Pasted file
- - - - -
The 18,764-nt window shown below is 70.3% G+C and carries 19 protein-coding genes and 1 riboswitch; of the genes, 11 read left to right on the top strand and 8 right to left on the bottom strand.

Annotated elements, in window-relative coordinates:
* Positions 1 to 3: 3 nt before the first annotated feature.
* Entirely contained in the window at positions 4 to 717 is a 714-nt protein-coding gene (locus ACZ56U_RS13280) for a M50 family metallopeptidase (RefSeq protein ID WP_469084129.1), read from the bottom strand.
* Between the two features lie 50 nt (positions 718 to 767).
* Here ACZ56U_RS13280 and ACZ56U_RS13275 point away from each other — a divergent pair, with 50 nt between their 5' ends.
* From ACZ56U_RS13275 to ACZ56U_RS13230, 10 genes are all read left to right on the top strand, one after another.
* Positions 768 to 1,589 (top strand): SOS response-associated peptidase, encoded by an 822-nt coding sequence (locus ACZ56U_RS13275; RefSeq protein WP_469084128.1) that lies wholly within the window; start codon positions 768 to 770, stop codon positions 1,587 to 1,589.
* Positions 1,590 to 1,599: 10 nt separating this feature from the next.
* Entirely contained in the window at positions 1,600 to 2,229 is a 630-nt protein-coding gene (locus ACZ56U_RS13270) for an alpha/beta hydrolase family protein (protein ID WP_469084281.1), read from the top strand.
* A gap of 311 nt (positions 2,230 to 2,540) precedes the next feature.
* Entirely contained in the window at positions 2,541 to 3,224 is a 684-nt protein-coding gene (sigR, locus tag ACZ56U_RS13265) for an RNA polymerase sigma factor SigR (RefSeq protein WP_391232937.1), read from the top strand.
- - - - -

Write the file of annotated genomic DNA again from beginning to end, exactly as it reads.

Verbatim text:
The 18,764-nt window shown below is 70.3% G+C and carries 19 protein-coding genes and 1 riboswitch; of the genes, 11 read left to right on the top strand and 8 right to left on the bottom strand.

Annotated elements, in window-relative coordinates:
* Positions 1 to 3: 3 nt before the first annotated feature.
* Entirely contained in the window at positions 4 to 717 is a 714-nt protein-coding gene (locus ACZ56U_RS13280) for a M50 family metallopeptidase (RefSeq protein ID WP_469084129.1), read from the bottom strand.
* Between the two features lie 50 nt (positions 718 to 767).
* Here ACZ56U_RS13280 and ACZ56U_RS13275 point away from each other — a divergent pair, with 50 nt between their 5' ends.
* From ACZ56U_RS13275 to ACZ56U_RS13230, 10 genes are all read left to right on the top strand, one after another.
* Positions 768 to 1,589 (top strand): SOS response-associated peptidase, encoded by an 822-nt coding sequence (locus ACZ56U_RS13275; RefSeq protein WP_469084128.1) that lies wholly within the window; start codon positions 768 to 770, stop codon positions 1,587 to 1,589.
* Positions 1,590 to 1,599: 10 nt separating this feature from the next.
* Entirely contained in the window at positions 1,600 to 2,229 is a 630-nt protein-coding gene (locus ACZ56U_RS13270) for an alpha/beta hydrolase family protein (protein ID WP_469084281.1), read from the top strand.
* A gap of 311 nt (positions 2,230 to 2,540) precedes the next feature.
* Entirely contained in the window at positions 2,541 to 3,224 is a 684-nt protein-coding gene (sigR, locus tag ACZ56U_RS13265) for an RNA polymerase sigma factor SigR (RefSeq protein WP_391232937.1), read from the top strand.